The New Centurions (novel)
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1st edition cover
|Publisher||Little, Brown and Company|
|January 30, 1971|
|Media type||Print (Hardcover)|
The New Centurions (1971), is a novel by American writer Joseph Wambaugh. It explores the stresses of police work in Los Angeles, California in the early 1960s. The author wrote the novel, his first, while he was still a working member of the Los Angeles Police Department. The novel was adapted as a film of the same name starring George C. Scott and Stacy Keach.
The novel is basically without plot, instead episodically depicting the psychological changes in three LAPD officers caused by their police work, and particularly the nature of police work in poor minority communities of Los Angeles. The three officer: Serge Duran, Gus Plebesly, and Roy Fehler, are classmates at the police academy in the summer of 1960, and the novel examines their lives each August of succeeding years, culminating in their on-the-job reunion during the Watts riots of August 1965.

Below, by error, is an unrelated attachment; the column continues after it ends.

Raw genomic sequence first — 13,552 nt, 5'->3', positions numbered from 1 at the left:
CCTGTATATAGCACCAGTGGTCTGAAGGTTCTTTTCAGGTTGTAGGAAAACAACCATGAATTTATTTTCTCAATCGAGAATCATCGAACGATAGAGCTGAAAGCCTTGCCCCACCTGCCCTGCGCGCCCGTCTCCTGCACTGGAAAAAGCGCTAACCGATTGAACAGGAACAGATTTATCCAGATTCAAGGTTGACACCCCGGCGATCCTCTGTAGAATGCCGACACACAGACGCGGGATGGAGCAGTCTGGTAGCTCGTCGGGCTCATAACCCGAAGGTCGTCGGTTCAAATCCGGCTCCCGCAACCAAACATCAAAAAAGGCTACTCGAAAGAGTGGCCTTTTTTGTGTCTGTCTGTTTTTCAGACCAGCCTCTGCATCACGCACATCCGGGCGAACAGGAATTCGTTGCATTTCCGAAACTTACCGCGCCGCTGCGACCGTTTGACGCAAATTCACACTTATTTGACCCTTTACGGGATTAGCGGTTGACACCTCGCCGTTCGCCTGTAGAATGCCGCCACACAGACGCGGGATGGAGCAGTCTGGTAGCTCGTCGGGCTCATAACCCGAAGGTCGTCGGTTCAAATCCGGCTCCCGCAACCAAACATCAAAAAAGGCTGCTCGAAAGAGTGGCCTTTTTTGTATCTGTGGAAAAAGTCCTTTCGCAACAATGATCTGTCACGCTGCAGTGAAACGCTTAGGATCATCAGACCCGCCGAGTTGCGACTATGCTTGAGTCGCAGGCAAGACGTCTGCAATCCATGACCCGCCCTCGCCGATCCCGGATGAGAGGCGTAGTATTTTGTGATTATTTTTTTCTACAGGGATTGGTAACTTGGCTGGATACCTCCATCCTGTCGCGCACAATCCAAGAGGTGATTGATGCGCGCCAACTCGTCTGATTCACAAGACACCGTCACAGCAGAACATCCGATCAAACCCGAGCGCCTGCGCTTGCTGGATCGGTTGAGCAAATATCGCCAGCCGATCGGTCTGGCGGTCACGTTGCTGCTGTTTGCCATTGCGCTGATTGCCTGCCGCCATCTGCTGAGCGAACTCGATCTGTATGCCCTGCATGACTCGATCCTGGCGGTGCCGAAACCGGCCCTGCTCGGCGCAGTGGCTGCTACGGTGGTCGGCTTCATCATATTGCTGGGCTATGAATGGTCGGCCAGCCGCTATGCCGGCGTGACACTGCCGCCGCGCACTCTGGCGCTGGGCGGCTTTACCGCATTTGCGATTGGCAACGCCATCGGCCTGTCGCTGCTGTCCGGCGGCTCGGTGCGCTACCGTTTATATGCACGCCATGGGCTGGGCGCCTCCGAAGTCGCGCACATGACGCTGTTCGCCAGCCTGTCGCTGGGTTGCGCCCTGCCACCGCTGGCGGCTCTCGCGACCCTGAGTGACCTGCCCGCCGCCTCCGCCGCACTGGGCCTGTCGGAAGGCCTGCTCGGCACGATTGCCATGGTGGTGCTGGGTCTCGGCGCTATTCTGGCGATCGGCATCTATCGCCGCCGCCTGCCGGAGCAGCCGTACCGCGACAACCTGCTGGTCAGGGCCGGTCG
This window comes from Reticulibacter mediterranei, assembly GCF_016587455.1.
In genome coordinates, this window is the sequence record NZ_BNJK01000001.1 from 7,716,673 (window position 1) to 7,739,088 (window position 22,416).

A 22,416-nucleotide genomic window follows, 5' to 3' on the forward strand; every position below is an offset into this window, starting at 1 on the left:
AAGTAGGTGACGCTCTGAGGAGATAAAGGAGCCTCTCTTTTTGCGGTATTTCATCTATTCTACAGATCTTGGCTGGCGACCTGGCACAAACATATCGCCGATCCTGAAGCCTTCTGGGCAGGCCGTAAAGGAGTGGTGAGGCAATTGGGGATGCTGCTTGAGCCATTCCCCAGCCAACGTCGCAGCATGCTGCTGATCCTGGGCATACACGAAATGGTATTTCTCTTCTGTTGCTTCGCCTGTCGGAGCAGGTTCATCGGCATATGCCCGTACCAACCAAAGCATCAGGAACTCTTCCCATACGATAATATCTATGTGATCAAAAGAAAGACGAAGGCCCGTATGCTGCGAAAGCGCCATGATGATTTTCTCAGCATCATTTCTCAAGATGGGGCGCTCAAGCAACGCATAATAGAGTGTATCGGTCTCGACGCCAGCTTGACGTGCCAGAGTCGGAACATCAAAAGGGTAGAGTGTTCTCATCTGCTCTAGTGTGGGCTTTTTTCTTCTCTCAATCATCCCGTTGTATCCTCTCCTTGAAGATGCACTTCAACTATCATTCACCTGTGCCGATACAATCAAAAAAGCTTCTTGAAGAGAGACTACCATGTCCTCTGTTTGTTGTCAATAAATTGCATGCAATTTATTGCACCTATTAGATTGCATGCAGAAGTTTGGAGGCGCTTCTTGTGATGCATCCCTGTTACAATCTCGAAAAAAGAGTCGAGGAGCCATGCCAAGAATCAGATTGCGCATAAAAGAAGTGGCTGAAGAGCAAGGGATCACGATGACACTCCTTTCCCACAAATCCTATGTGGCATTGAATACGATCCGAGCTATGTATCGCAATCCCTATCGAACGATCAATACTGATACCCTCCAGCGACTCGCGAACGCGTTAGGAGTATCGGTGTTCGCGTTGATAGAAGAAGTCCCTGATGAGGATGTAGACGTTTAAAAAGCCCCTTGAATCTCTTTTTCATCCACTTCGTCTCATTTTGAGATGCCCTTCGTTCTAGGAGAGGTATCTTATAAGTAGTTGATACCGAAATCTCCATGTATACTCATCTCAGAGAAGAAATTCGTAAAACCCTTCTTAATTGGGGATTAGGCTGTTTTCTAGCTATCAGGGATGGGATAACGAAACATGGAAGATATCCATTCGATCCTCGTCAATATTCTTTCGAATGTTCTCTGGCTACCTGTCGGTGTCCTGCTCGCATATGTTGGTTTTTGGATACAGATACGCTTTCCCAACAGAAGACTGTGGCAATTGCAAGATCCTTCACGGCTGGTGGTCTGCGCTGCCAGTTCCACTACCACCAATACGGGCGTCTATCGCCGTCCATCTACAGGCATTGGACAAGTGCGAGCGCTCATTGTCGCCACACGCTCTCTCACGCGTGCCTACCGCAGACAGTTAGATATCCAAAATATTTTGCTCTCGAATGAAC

The New Centurions is likely the most autobiographical of Wambaugh's novels. He provides a straightforward narration of events with little use of flashback. Each chapter is written in the third-person from the point of view of one of the three protagonists. They have no contact with each other once they graduate from the academy, but their paths are similar and converging. Like Wambaugh, his protagonists move from a few years of uniformed patrol in minority districts to plain clothes assignments in juvenile and vice work, experiences which so affected Wambaugh that he returns to them repeatedly as plot elements in his fiction.
Wambaugh also explores the officers' private lives, noting adultery, alcoholism, racism and suicide as rampant in the ranks of the LAPD. Police suicide, in particular, is a theme Wambaugh explores in nearly all of his books.
A major theme explored throughout the book is what traits characterize a veteran officer, and how a rookie acquires them. Wambaugh consistently compares the attitudes of the new officers (one is not considered a veteran in the LAPD until one's fifth anniversary on the job) to those of the older entrenched men.